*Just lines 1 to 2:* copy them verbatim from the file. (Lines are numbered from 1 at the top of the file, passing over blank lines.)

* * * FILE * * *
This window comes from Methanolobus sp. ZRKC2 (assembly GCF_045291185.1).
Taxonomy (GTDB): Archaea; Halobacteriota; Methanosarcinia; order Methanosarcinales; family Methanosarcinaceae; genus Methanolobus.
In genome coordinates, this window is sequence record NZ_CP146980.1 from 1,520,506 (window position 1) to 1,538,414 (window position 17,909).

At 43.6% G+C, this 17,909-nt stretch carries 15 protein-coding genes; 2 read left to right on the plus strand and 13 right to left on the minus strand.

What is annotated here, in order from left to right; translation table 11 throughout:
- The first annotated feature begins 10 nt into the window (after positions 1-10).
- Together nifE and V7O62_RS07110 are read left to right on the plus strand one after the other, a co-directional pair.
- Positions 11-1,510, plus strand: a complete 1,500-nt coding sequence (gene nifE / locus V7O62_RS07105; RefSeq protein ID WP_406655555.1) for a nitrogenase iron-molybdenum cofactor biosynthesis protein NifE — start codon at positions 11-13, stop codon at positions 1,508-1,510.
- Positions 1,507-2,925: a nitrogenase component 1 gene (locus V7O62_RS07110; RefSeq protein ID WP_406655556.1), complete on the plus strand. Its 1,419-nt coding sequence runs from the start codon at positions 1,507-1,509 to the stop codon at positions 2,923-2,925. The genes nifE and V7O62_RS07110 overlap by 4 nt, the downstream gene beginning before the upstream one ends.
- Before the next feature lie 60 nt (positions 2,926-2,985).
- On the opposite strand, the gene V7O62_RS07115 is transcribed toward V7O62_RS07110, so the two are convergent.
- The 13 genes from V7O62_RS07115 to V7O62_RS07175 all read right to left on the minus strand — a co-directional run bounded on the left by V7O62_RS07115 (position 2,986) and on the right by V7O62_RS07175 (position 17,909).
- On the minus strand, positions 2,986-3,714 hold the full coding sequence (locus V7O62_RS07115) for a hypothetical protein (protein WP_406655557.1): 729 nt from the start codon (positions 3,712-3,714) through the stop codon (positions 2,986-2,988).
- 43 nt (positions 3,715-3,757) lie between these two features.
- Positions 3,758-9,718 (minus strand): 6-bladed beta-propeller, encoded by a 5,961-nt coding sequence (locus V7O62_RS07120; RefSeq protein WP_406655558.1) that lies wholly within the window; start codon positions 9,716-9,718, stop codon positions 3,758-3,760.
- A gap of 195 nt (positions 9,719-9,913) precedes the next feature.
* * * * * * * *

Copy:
This window comes from Methanolobus sp. ZRKC2 (assembly GCF_045291185.1).
Taxonomy (GTDB): Archaea; Halobacteriota; Methanosarcinia; order Methanosarcinales; family Methanosarcinaceae; genus Methanolobus.